The songs of our native thrushes are typically described as being flutelike and ethereal. This description works pretty well for Wood Thrush, Hermit Thrush, and even Swainson’s Thrush, but it isn’t accurate when it comes to the songs of the Veery, Gray-cheeked Thrush, and Bicknell’s Thrush. These latter species have ethereal and musical songs, for sure, but even the flute of Pan could not come anywhere close to imitating them (at least I don’t think). No, I wouldn’t call them flutey, but I would certainly characterize them as being breezy, wheezy rambles of silvery, musical, and reedy notes.
It my opinion, the song of the Bicknell’s Thrush is the breeziest and wheeziest of them all. Found in high altitude spruce forest in the mountains of the Northeast, the scarce and reclusive Bicknell’s is not an easy thrush to record. Ted Mack and I have tried a number of times to get acceptable soundscapes on Whiteface Mountain in the Adirondacks, but we have usually failed. However, in mid-June of 2000 I got lucky. Just before dawn, I set my microphone next to a small brook, not far from the summit. A Blackpoll warbler soon began singing, along with a Winter Wren. Not long after, I heard the call of a lone Bicknell’s off in the distance. Then, to my absolute delight, he flew in close, called loudly, and then did his breezy, wheezy thing for several minutes before silently vanishing into the wilds:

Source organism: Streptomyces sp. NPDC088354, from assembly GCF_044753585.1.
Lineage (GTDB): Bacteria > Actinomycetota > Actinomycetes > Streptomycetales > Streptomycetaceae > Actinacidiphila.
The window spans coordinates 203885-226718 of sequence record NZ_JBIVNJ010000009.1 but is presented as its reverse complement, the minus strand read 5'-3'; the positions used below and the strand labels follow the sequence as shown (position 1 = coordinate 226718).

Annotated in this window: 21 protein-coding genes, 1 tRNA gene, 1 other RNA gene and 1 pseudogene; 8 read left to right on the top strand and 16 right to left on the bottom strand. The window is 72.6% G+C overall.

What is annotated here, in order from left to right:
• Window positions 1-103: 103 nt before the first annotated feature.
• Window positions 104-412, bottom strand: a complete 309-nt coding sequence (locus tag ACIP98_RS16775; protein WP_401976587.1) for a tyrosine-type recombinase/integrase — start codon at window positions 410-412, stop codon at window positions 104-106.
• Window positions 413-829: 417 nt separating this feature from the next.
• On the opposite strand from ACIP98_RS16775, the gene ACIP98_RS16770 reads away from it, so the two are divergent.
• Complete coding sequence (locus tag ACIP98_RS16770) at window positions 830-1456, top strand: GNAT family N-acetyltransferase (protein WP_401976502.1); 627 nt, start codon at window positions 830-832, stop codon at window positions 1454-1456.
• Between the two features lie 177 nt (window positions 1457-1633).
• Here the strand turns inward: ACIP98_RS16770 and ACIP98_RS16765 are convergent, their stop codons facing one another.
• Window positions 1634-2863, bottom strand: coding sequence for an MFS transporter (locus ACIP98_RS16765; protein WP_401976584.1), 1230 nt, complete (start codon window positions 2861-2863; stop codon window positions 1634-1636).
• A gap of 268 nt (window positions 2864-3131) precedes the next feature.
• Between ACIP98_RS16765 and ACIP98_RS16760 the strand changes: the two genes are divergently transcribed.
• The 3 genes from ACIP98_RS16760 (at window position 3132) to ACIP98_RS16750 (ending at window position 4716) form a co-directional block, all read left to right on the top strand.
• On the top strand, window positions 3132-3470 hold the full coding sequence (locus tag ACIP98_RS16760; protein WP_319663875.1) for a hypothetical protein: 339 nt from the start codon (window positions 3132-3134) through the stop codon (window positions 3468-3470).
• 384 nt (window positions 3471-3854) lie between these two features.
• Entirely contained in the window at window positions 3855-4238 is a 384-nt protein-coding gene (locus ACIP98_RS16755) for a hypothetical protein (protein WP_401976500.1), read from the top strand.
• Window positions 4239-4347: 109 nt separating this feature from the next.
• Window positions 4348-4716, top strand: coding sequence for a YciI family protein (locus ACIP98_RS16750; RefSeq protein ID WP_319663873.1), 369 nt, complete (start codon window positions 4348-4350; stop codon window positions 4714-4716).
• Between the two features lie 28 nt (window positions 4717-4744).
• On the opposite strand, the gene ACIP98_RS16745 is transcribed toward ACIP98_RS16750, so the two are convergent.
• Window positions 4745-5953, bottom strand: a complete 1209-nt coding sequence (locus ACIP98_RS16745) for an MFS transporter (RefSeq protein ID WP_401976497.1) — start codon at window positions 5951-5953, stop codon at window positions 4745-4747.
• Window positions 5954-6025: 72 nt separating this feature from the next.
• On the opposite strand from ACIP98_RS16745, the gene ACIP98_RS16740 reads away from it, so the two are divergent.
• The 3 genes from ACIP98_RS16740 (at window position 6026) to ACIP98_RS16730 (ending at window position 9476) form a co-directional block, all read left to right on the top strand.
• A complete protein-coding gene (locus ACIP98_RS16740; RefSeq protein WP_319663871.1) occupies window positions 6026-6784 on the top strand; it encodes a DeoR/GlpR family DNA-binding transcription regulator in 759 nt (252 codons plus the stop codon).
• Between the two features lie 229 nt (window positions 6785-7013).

Bicknell’s Thrush calls and songs, with Blackpoll Warbler and Winter Wren. 6am, 13 June 2000, Whiteface Mountain near Lake Placid, NY. Recording © Lang Elliott.
I’m wondering what you think of this bird’s song. How would you describe it? Let me hear your words. Does it sound “flutelike” to you? Is “breezy” and “wheezy” accurate? Imagine this is a contest of words, and the winner will get a free trip up Whiteface this coming June (I’m not sure who’ll pay for that, but it’s a nice idea, isn’t it?).